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Dividend Yielders Too Hot to Handle?

(Click here for video linked to a searchable transcript of this Mad Money topic)

Until quite recently, dividend payers have led the market higher.

That's because, as the Federal Reserve introduced it's bond buying program they intentionally pushed the yield lower on Treasurys.

In response, investors rotated into dividend paying stocks, in their quest for returns. Therefore utilities, REITs and consumer staples stocks came into favor.

Because these stocks offer reliable dividends they became a kind of 'bond alternative.'

But within the past 10 days or so, bond yields have spiked on 10-year Treasurys to 2.2%—about a 13-month high. That's a 54% increase from the July 2012 low of 1.38%.

In turn, investors who put money to work in these 'bond alternatives' have started to sell. The risk presented by stocks – even dividend paying stocks – was simply too great for some.

At that leads to the current conundrum.

If you're a stock investor and not someone seeking 'bond alternatives,' you may be wondering if the sell-off presents opportunity. Although these stocks have fallen out of favor with big money pros, the overall fundamentals remain the same.

Nonetheless, nobody wants to buy stocks that are about to fall significantly. What should you do?

Nicolas McComber | E+ | Getty Images

When the outlook is unclear, pros such as Jim Cramer often turn to technical analysis for insights. The following analysis was provided by Tim Collins, a Cramer colleague at RealMoney.com and speaker at TheStreetMonster Conference scheduled later this week.

Utilities - XLU

To get a better understanding of the utilities, Collins looked at patterns in the XLU, an ETF that tracks the sector. Looking at the daily chart, Collins thinks that the ETF has just completed a head and shoulders pattern, that's a very bearish pattern.

Lately, the XLU has been on a noteworthy path lower and Collins sees no reason for that to change.

To make the pattern all the more perilous, Collins said if the ETF stabilizes, the pattern looks even worse. That is, if the XLU consolidates in the $37 to $38 level, Collins believes it will form the right shoulder of a much bigger, much more bearish head and shoulders pattern.

Therefore, even though the XLU has already fallen about 10% from its highs, Collins suggests staying away.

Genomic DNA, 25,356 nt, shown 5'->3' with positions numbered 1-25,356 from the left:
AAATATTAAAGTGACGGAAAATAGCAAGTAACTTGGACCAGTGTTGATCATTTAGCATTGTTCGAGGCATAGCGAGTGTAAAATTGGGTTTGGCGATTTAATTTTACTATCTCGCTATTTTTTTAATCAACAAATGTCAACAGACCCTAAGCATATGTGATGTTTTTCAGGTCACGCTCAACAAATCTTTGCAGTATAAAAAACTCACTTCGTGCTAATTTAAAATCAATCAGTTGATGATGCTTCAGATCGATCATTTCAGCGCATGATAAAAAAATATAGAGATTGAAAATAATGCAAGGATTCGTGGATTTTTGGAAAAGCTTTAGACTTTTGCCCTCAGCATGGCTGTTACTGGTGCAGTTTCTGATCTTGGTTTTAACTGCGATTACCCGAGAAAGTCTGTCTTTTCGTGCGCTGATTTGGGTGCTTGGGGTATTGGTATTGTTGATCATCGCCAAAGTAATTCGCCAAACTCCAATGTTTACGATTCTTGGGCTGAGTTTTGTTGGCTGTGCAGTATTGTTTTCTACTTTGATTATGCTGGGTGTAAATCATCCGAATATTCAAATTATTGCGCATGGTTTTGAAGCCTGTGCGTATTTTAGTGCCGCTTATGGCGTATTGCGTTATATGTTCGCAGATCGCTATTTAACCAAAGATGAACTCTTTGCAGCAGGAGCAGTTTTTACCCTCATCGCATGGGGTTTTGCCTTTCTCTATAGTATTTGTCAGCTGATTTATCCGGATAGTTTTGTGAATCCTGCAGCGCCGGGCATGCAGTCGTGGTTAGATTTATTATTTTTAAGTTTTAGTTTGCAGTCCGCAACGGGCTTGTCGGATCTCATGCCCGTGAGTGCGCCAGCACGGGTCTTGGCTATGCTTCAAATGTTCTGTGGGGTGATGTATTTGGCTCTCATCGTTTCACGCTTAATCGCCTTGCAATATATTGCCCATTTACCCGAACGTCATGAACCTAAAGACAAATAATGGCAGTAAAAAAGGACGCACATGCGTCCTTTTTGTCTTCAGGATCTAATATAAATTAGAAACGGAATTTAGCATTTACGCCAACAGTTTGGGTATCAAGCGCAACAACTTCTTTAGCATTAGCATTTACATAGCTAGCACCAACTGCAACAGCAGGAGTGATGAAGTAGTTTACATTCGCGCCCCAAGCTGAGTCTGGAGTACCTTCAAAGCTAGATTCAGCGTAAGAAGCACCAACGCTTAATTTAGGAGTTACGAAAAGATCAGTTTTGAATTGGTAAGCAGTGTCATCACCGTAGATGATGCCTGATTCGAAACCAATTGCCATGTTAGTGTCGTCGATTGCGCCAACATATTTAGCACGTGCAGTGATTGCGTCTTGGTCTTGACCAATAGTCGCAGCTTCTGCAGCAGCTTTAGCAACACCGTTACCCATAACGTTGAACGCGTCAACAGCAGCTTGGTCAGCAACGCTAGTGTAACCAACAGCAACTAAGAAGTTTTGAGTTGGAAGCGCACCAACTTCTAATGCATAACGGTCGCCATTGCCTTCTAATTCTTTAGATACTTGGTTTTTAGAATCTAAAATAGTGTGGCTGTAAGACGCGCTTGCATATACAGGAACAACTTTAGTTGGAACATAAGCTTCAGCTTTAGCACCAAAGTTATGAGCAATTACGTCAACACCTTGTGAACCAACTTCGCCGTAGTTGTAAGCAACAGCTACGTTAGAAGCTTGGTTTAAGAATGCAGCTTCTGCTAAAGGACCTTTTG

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Real Estate REITs - IYR

Looking at a daily chart of the IYR, an ETF made up of real estate REITs Collins is also bearish. Although, he believes the group is oversold Collins points out that they can remain oversold for a long time.

And although he concedes there are some signs in this chart that the REITs could be finding a bottom in the $67 to $67.50 area —it doesn't necessarily mean the IYR is due for a bounce.

Looking at the weekly chart. Collins believes a so-called Fibonacci level failed to hold. Specifically, the recent drop is a 40% retracement from the start of the 2012 breakout. Because a lot of traders use Fibonacci ratios to guide their decisions, and a 38.2% retracement is one of those key levels, if the IYR closes below $68 at the end of the week, that will tell the Fibonacci followers that this level is not holding.

Collins find these levels precarious, and, at best, thinks you need to wait.

Consumer Staples - XLP

Looking at charts of the XLP, an ETF that tracks the consumer staples stocks Collins is again skeptical.

Collins sees a double top formation at $42; another bearish pattern. In addition, the so-called relative strength index and the stochastics have broken down harder than the actual price of the XLP, and that suggests to Collins that the staples aren't done going down.

In addition Collins says that if XLP closes below $40 investors will be run for the exits. According to the analysis, there's a lot of air under $40—no important support levels, just lots of room for the XLP to go into free fall.

Therefore, Collins would also avoid the XLP.

The Bottom Line

All told, Collins thinks that even though utilities, real estate REITs and consumer staples have come down significantly, they're still not safe to buy, none of them. Jim Cramer agrees. "I would much rather be a seller than a buyer," he said.

Call Cramer: 1-800-743-CNBC

Questions for Cramer? madmoney@cnbc.com

Questions, comments, suggestions for the "Mad Money" website? madcap@cnbc.com

Symbol
Price
 
Change
%Change
SPDR UTL SEL
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IYR
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SPDR CS SEL
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